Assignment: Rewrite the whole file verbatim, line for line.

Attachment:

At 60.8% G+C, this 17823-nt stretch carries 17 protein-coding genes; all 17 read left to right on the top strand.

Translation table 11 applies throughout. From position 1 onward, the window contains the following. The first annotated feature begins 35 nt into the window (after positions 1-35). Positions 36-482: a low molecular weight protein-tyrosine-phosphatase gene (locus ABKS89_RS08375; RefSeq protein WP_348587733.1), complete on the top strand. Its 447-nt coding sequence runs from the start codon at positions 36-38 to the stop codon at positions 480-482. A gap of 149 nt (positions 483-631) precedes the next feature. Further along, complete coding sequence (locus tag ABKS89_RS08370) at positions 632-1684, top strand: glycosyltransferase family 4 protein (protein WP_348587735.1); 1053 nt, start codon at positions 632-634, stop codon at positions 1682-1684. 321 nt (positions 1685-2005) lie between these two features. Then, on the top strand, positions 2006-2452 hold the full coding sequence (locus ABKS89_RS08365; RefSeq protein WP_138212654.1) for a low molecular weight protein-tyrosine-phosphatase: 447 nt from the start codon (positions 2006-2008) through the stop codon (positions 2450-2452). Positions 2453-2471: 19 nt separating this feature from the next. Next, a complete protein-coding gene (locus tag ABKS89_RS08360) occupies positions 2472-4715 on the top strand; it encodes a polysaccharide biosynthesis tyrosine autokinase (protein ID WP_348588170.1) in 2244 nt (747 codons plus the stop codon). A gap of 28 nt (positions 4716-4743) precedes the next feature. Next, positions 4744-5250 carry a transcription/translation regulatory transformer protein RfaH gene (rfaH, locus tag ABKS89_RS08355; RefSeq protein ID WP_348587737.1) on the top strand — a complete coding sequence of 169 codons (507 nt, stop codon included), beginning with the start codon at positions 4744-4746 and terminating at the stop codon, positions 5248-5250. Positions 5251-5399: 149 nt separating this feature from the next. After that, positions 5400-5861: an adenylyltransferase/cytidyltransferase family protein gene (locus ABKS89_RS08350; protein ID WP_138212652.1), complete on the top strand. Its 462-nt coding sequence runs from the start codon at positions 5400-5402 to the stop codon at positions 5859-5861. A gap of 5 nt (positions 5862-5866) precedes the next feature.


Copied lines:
At 60.8% G+C, this 17823-nt stretch carries 17 protein-coding genes; all 17 read left to right on the top strand.

Translation table 11 applies throughout. From position 1 onward, the window contains the following. The first annotated feature begins 35 nt into the window (after positions 1-35). Positions 36-482: a low molecular weight protein-tyrosine-phosphatase gene (locus ABKS89_RS08375; RefSeq protein WP_348587733.1), complete on the top strand. Its 447-nt coding sequence runs from the start codon at positions 36-38 to the stop codon at positions 480-482. A gap of 149 nt (positions 483-631) precedes the next feature. Further along, complete coding sequence (locus tag ABKS89_RS08370) at positions 632-1684, top strand: glycosyltransferase family 4 protein (protein WP_348587735.1); 1053 nt, start codon at positions 632-634, stop codon at positions 1682-1684. 321 nt (positions 1685-2005) lie between these two features. Then, on the top strand, positions 2006-2452 hold the full coding sequence (locus ABKS89_RS08365; RefSeq protein WP_138212654.1) for a low molecular weight protein-tyrosine-phosphatase: 447 nt from the start codon (positions 2006-2008) through the stop codon (positions 2450-2452). Positions 2453-2471: 19 nt separating this feature from the next. Next, a complete protein-coding gene (locus tag ABKS89_RS08360) occupies positions 2472-4715 on the top strand; it encodes a polysaccharide biosynthesis tyrosine autokinase (protein ID WP_348588170.1) in 2244 nt (747 codons plus the stop codon). A gap of 28 nt (positions 4716-4743) precedes the next feature. Next, positions 4744-5250 carry a transcription/translation regulatory transformer protein RfaH gene (rfaH, locus tag ABKS89_RS08355; RefSeq protein ID WP_348587737.1) on the top strand — a complete coding sequence of 169 codons (507 nt, stop codon included), beginning with the start codon at positions 4744-4746 and terminating at the stop codon, positions 5248-5250. Positions 5251-5399: 149 nt separating this feature from the next. After that, positions 5400-5861: an adenylyltransferase/cytidyltransferase family protein gene (locus ABKS89_RS08350; protein ID WP_138212652.1), complete on the top strand. Its 462-nt coding sequence runs from the start codon at positions 5400-5402 to the stop codon at positions 5859-5861. A gap of 5 nt (positions 5862-5866) precedes the next feature.